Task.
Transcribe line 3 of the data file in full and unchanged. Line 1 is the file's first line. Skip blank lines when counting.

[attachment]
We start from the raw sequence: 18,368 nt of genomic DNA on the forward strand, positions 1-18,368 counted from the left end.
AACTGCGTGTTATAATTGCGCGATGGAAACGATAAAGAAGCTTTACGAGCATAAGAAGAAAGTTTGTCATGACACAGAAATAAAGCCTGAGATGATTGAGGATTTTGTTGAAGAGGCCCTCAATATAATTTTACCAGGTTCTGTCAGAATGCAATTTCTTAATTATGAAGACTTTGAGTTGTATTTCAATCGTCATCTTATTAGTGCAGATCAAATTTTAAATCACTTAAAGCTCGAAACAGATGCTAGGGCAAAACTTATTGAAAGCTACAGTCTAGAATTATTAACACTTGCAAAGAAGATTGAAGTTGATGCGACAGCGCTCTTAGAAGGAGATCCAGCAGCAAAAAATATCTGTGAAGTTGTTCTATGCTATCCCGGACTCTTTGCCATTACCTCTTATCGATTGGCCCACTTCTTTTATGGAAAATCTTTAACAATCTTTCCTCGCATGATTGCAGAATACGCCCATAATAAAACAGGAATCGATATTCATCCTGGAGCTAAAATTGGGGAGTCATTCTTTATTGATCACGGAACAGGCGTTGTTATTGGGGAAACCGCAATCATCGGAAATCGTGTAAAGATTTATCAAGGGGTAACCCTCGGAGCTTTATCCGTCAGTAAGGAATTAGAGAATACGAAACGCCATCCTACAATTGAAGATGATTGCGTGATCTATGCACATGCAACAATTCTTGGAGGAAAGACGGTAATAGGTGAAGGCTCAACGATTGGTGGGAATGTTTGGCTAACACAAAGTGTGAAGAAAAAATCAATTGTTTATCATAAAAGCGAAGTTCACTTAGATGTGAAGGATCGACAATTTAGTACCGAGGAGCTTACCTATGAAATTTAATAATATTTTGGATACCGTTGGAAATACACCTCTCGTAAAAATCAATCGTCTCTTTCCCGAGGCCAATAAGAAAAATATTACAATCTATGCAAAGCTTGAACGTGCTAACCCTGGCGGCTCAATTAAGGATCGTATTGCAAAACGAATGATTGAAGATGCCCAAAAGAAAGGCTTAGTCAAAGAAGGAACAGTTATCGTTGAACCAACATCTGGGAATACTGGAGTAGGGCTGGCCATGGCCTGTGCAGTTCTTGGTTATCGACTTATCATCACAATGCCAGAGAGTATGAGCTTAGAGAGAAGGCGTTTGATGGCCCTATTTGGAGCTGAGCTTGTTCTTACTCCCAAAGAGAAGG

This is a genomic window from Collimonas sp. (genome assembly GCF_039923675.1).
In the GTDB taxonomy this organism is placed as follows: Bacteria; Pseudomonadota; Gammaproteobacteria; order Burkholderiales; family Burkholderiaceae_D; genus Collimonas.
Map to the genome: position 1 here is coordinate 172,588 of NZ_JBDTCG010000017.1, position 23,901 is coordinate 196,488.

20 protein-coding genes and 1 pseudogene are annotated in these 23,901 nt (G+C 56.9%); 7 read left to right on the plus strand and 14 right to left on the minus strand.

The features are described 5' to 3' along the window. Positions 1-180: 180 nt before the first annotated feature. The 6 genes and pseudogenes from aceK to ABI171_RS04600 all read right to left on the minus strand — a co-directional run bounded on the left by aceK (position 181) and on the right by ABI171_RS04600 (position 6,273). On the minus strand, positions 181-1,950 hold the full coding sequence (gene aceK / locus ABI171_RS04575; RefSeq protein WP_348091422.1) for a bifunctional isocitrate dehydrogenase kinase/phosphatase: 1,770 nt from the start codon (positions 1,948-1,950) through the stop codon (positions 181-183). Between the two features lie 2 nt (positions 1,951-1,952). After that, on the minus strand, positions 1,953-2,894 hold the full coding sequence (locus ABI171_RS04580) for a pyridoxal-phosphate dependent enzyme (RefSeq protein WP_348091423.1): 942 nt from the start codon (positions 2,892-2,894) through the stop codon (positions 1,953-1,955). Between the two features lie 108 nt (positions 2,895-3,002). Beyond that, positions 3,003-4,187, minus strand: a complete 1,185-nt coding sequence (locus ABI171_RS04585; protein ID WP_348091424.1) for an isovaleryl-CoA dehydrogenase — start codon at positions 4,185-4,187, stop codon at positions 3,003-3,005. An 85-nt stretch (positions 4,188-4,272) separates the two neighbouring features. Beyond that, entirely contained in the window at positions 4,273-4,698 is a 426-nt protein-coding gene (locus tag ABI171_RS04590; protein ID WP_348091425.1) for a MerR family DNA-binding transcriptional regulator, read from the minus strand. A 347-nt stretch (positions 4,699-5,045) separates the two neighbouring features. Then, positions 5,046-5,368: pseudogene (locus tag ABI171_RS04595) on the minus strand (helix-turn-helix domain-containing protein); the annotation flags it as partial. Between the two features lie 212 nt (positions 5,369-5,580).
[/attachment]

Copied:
This is a genomic window from Collimonas sp. (genome assembly GCF_039923675.1).